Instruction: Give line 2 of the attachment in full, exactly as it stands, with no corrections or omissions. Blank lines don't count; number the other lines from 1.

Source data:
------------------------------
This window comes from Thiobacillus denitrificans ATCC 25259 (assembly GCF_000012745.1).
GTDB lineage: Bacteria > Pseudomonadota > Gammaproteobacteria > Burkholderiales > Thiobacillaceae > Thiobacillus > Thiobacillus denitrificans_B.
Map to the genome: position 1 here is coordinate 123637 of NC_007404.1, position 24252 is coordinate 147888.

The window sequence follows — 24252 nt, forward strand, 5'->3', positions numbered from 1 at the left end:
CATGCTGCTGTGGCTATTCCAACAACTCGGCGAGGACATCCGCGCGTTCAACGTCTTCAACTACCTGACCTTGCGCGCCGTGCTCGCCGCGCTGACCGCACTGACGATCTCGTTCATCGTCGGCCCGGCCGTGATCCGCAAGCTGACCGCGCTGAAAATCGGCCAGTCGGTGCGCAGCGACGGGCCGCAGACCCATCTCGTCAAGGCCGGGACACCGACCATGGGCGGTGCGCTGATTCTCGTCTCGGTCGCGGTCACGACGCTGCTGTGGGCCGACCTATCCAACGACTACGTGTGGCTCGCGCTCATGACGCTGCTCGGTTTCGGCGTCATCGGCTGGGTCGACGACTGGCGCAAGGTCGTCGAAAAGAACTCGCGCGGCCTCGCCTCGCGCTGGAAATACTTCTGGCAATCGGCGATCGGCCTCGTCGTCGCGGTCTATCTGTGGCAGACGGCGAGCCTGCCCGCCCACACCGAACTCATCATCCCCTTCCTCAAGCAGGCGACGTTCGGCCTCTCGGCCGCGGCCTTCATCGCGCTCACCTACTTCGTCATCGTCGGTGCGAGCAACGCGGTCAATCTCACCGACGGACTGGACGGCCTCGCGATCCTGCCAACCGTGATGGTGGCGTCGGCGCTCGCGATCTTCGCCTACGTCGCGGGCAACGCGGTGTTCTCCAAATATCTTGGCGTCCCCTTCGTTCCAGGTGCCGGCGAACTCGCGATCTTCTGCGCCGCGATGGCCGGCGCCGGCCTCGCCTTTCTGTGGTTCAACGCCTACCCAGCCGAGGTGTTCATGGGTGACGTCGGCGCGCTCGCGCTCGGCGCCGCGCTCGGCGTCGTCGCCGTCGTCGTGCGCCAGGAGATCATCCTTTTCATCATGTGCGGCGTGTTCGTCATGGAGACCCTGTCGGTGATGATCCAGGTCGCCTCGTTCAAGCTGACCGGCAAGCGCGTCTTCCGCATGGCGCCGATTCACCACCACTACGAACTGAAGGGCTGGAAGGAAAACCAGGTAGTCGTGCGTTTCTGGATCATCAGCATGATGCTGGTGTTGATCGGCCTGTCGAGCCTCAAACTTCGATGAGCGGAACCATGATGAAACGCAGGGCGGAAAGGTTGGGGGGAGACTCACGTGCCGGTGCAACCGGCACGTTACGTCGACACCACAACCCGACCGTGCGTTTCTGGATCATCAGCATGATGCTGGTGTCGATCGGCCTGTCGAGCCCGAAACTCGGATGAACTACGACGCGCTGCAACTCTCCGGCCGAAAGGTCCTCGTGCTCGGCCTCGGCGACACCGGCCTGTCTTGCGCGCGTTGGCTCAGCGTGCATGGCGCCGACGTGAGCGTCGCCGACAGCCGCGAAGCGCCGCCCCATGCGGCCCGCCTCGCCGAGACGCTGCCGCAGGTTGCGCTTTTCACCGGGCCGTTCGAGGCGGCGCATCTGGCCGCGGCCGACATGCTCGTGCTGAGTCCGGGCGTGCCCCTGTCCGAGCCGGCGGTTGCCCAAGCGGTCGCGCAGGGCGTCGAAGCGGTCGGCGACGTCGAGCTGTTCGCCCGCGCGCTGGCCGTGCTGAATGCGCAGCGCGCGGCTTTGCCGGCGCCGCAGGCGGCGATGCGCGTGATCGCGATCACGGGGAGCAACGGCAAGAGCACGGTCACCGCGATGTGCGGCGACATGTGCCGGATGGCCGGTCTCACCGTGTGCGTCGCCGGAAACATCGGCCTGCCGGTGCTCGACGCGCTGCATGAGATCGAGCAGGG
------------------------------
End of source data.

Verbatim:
GTDB lineage: Bacteria > Pseudomonadota > Gammaproteobacteria > Burkholderiales > Thiobacillaceae > Thiobacillus > Thiobacillus denitrificans_B.